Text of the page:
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Children's Hospital pediatrician's idea brings unique housing to Morningside

Keith Hodan | Tribune-Review - In Morningside, rental property is being constructed by developer urbanHAUS as a solar project, Friday, September 27, 2013.
<div style='float:right;width:100%;' align='right'><em>Keith Hodan  |  Tribune-Review</em></div>In Morningside, rental property is being constructed by developer urbanHAUS as a solar project, Friday, September 27, 2013.
Keith Hodan | Tribune-Review - In Morningside, rental property is being constructed by developer urbanHAUS as a solar project, Friday, September 27, 2013.
<div style='float:right;width:100%;' align='right'><em>Keith Hodan  |  Tribune-Review</em></div>In Morningside, rental property is being constructed by developer urbanHAUS as a solar project, Friday, September 27, 2013.
Keith Hodan | Tribune-Review - In Morningside, rental property is being constructed by developer urbanHAUS as a solar project, Friday, September 27, 2013.
<div style='float:right;width:100%;' align='right'><em>Keith Hodan  |  Tribune-Review</em></div>In Morningside, rental property is being constructed by developer urbanHAUS as a solar project, Friday, September 27, 2013.

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By Sam Spatter
Monday, Sept. 30, 2013, 10:57 p.m.
 

Orooj Fasiuddin is trying to open the door to a new type of housing in Pittsburgh.

The Children's Hospital pediatrician is completing construction, under her company urbanHAUS, on what might be Pittsburgh's first modular-solar home on a vacant lot in the city's Morningside neighborhood.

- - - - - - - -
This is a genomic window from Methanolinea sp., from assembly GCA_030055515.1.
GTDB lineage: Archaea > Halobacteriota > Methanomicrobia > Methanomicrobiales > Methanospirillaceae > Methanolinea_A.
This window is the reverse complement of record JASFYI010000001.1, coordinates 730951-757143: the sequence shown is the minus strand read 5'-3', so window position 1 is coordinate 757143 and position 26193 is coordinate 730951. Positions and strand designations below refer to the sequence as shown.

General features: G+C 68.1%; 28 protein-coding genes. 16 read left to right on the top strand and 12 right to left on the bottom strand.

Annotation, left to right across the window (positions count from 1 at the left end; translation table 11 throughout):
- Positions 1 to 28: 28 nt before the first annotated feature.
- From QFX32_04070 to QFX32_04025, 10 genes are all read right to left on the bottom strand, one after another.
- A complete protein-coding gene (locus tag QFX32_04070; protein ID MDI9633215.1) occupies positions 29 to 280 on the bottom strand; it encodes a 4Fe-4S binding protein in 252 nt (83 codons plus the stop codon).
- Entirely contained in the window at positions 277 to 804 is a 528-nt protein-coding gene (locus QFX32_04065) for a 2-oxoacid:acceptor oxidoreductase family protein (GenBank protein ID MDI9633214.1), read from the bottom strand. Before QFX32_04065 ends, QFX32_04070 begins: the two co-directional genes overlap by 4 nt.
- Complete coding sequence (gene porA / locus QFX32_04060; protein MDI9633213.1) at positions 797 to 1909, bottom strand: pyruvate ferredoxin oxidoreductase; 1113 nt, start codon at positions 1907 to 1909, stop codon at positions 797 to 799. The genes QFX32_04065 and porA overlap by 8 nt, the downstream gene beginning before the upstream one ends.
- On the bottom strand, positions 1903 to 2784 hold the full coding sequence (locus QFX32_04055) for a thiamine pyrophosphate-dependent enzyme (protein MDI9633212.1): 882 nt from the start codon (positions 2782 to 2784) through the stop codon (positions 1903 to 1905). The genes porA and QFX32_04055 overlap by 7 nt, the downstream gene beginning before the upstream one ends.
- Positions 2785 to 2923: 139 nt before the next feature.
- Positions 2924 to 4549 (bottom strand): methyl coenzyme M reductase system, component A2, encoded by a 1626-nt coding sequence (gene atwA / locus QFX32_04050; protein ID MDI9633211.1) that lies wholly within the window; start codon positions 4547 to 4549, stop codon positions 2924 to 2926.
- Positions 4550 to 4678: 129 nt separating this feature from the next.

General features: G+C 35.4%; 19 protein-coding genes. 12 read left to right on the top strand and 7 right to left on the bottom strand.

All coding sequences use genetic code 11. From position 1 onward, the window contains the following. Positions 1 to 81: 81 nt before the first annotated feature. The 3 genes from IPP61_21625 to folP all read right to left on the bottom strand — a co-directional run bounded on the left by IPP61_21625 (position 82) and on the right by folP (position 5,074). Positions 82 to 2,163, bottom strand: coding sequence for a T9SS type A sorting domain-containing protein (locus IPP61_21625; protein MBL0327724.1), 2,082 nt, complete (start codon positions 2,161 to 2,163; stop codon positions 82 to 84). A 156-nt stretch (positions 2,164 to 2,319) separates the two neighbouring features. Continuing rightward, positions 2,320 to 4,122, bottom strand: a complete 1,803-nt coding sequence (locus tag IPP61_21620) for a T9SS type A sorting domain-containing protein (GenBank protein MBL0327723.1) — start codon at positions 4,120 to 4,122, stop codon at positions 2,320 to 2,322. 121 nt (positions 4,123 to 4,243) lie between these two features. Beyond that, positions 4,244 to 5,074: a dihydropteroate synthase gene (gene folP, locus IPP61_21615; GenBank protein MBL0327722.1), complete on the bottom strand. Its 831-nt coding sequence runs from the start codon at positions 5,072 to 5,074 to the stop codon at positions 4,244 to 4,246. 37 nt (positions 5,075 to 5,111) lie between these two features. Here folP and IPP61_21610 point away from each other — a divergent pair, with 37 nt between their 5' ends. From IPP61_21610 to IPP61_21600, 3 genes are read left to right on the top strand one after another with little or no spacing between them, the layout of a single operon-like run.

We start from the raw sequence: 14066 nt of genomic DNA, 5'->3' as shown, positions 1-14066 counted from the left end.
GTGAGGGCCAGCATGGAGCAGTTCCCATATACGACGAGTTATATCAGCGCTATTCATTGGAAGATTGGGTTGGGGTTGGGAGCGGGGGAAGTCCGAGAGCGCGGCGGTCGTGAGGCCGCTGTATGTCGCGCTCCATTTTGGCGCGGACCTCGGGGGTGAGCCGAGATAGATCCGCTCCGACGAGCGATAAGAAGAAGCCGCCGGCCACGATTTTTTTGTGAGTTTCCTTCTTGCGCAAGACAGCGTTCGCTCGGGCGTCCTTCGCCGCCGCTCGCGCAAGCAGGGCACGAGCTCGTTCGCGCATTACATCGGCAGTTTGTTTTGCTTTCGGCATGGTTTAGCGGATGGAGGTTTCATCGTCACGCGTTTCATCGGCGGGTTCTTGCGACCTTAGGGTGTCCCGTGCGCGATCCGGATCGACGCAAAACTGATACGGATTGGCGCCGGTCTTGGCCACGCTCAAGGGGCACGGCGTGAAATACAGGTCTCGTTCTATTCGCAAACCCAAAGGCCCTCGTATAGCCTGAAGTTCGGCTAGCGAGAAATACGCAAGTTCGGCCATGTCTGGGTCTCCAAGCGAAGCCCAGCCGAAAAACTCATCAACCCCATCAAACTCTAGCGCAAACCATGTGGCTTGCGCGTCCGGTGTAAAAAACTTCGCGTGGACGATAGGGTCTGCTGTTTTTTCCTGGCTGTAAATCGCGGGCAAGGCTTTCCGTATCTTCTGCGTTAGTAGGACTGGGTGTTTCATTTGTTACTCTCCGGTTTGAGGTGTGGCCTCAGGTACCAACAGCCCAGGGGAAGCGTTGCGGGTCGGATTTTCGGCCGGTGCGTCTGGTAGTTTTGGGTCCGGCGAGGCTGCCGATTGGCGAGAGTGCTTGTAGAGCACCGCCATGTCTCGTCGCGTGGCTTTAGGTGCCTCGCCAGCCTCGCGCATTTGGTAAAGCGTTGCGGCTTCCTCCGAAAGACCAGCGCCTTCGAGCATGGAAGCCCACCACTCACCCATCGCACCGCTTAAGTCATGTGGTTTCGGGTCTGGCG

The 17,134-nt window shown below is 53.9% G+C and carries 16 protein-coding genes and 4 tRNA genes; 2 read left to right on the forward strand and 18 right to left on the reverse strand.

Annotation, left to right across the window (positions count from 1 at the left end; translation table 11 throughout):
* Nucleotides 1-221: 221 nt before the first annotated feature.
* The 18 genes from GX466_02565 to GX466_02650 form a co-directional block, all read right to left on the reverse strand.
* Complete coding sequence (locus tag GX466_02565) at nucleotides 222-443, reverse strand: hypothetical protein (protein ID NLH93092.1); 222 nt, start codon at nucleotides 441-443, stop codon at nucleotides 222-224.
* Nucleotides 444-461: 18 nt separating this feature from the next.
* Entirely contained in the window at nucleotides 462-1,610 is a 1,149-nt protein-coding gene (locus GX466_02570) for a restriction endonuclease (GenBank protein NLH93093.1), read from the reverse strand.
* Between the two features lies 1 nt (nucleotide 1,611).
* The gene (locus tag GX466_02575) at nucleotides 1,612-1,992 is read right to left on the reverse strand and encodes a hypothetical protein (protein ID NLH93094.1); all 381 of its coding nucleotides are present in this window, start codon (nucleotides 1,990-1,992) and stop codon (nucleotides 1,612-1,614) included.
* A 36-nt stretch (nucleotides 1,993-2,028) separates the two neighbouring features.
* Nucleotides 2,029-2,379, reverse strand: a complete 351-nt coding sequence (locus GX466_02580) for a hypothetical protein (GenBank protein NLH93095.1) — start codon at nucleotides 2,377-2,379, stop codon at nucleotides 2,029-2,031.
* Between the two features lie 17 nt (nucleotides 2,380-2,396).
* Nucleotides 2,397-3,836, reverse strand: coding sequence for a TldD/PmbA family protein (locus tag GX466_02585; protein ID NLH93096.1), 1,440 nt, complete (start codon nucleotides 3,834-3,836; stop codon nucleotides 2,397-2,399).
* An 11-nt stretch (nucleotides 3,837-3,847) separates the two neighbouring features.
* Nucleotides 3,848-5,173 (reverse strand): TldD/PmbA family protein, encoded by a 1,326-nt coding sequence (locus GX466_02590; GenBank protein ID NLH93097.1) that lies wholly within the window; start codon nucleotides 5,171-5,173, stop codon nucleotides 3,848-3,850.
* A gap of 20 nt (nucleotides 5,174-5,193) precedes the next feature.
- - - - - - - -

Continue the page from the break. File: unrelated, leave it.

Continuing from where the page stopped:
She found retro-fitted homes on North St. Clair Street in Highland Park, which were not modular construction; solar-powered homes at Riverside Mews in the South Side; and homes built using modular construction at Croghan's Edge in Lawrenceville.

“There are not a lot of solar or modular homes in Pittsburgh, and not one that combines modular and solar that I know of,” said Linda Metropulos, director of housing and neighborhood development for nonprofit Action-Housing Inc.

“The more collective diversity in housing we have, the better. And there are thousands of infill or vacant lots in the city where affordable housing can be built,” she said.

Fasiuddin plans to rent the house at 7200 Butler St. One unit, with 945 square feet, will contain two bedrooms and rent for $1,450 plus utilities. The other, a 670-square-foot, one-bedroom unit, will rent for $800 including utilities, she said. Both will have a full bath, kitchen, and living/dining room. The two-bedroom unit will have one indoor parking space.

Both units will be ready on Nov. 1, she said.

She was unable to list the cost to build the home because she is awaiting cost estimates from her builder, Ecocraft-homes. Financing is through a local bank.

“I focused on using local resources, not only for labor, but all the materials as well. I believe in small-house concept, and each project is intentionally small for the one- to three-person household,” she said.

Fasiuddin moved to Pittsburgh nine years ago to work at Children's. This is her first housing project, she said.

“I, like many others, fell in love with Pittsburgh and wanted to invest in the community. I have a passion for real estate and design, so starting urbanHAUS is what I did.”

She wants to build more modular-solar homes in the city but has not chosen lots.

Sam Spatter is a Trib Total Media staff writer. Reach him at 412-320-7843 or sspatter@tribweb.com.

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